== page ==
Clearing crops leads to fine woodchuck hunting

OUTDOORS

June 25, 1995|By LONNY WEAVER

Haymaking operations went into high gear throughout Carroll County last week and that is sweet music to the ears of any chuck hunting fanatic.

Wayne Albaugh and I had to knock off our pursuit of woodchucks a couple of weeks ago because of high grasses and crops.

Our last hunt took place on a cornfield hillside overlooking a lush alfalfa field near Union Bridge. This is a spot that we had shot over on and off throughout the spring, but as soon as we cleaned out a hole, another groundhog would move in within a day or two. So far we have accounted for 12 chucks from that field.

"You go ahead and set up here. I think I'll check out those fields across the road for awhile," Albaugh said.

One of the reasons I elected to stay put was that I already knew the locations of most the holes from past hunts.

Thanks to a good deal of spring rain, the alfalfa had grown to a height that would make it nearly impossible for me to spot a chuck feeding on all fours.

The other reason was that my 27 1/2 -inch barreled Remington 40XKS varmint rifle hits the scales at a shade under 13 pounds and is not a joy to lug up hill and dale on a hot, humid morning.

Albaugh was barely out of sight when I spotted my first chuck as it raised up on its hind legs at a distance I knew to be about 350 yards away.

The extreme distances common to shooting over this particular field was the reason for the heavy stainless steel barrel Remington target rifle at my side. It shoots my favorite long-range chuck cartridge, the .220 Swift, which I handload to a shade over 4,000 feet per second. This first-rate varmint rig makes long-range shooting just a little easier.

I rested the wide forearm of the 40X on my old tripod shooting rest and when the crosshairs of the 18x target-style scope rested on the top of the marmot's flat, wedge-shaped head, I gently squeezed the trigger.

By the time Albaugh worked his way back to my shooting spot to check on how I was doing, I had connected on two more groundhogs and missed one. The two unlucky critters had fallen at single shots from the Remington Swift at 300 and 225 yards, respectively.

The miss was at an estimated 175 yards and because the .220 Swift handload shoots so flat, the 52-grain benchrest target bullet I favor in this rifle was still a inch high. I went right over top of him -- probably clipped a couple of hairs in the process.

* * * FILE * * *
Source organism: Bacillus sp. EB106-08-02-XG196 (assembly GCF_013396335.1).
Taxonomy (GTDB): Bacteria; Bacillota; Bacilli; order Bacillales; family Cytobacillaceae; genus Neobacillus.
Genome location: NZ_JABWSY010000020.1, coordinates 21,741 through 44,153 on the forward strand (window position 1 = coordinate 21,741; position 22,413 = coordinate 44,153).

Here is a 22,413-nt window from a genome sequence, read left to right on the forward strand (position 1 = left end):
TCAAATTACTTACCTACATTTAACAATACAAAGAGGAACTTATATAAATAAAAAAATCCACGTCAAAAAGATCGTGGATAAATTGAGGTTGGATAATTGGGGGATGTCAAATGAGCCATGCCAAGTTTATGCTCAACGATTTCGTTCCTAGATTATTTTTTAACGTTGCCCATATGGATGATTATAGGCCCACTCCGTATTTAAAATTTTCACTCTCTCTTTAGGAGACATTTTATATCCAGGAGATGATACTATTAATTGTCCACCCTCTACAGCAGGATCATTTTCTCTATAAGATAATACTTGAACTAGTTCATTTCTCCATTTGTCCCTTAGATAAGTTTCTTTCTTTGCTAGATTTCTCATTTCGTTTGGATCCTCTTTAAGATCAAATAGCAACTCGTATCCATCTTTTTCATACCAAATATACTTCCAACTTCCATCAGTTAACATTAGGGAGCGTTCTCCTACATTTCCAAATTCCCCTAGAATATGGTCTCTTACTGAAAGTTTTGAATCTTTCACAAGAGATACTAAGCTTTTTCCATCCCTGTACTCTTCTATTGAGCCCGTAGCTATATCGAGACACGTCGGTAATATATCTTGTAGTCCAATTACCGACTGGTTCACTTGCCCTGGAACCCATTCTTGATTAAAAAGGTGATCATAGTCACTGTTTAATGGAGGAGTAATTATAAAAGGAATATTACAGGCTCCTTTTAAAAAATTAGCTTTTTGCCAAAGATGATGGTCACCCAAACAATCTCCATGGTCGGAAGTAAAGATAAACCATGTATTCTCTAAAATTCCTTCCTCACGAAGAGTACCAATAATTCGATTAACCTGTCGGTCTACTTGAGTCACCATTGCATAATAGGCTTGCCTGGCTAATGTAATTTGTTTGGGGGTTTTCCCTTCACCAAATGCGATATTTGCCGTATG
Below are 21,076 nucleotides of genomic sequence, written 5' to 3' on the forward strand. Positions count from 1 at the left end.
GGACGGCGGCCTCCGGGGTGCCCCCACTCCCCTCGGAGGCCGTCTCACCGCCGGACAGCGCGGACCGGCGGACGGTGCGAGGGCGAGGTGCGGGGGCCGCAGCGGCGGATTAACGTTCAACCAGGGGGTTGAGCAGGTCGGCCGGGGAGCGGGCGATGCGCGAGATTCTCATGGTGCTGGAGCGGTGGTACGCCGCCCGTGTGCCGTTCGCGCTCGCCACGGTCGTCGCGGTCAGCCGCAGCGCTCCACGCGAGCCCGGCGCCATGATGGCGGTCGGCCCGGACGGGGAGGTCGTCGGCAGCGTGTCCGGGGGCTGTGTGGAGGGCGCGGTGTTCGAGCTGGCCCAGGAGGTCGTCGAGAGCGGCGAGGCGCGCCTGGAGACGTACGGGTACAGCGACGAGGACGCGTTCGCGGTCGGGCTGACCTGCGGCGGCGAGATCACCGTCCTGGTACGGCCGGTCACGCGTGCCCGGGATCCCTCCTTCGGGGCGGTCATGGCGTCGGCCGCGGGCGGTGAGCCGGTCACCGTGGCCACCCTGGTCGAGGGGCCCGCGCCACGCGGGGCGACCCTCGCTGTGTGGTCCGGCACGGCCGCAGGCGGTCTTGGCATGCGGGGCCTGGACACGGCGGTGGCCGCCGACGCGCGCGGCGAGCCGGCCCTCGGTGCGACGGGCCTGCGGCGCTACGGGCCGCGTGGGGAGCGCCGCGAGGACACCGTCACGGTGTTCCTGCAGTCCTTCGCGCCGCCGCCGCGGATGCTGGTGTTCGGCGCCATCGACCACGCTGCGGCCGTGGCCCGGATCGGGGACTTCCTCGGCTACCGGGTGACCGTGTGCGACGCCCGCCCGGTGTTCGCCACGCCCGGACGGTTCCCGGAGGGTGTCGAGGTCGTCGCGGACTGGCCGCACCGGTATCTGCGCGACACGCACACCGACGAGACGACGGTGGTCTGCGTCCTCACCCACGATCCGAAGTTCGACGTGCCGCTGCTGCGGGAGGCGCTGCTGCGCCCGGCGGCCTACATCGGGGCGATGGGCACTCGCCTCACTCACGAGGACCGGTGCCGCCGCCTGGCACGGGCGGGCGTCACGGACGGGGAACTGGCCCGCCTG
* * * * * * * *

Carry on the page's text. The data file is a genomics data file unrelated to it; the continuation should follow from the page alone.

"I missed one and got two," Albaugh said. "The grass is so high, though, it's really hard to see them unless they stand."

We managed to spot a chuck for Albaugh to take a crack at that showed itself within feet of the first one I had shot that morning.

With me spotting through 9x binoculars, Albaugh got into position to make the long shot with his .22-250 Remington Model 700 Varmint Special. At the shot the chuck dropped to all fours and dove for the entrance of his hole.

"Just barely missed right," I said, "but the elevation looked OK." A few minutes later the chuck reappeared and this time my pal did not miss.

In all, I took seven chucks out of that one field and know that many others escaped my view due to the height of the young corn I was shooting over and the height of the lush crop holding my intended targets.

Now that those grasses are mowed, expect most of your shots to be long. This is not the time to attempt stalking within bow or .22 rifle range, but rather time to dust off the .223, .22-250, .220 Swift, the .243 or 6mm.

Turn your deer rifle into an acceptable long-range chuck rifle by switching to varmint loads.

A popular choice for .30-06 shooters would be the Remington Accelerator load using a 52-grain, .22-caliber bullet in a .30-caliber plastic sleeve that drops to the ground a few feet from the muzzle. Many rifles shoot this load very accurately. Or, simply switch to a lighter bullet, such a 110 grainer in .30-06 or .308, a 75 or 80 bullet in your .243, 257 Roberts or .25-06. The 100-grain bullet makes a fine choice in most .270 chambered deer rifles.

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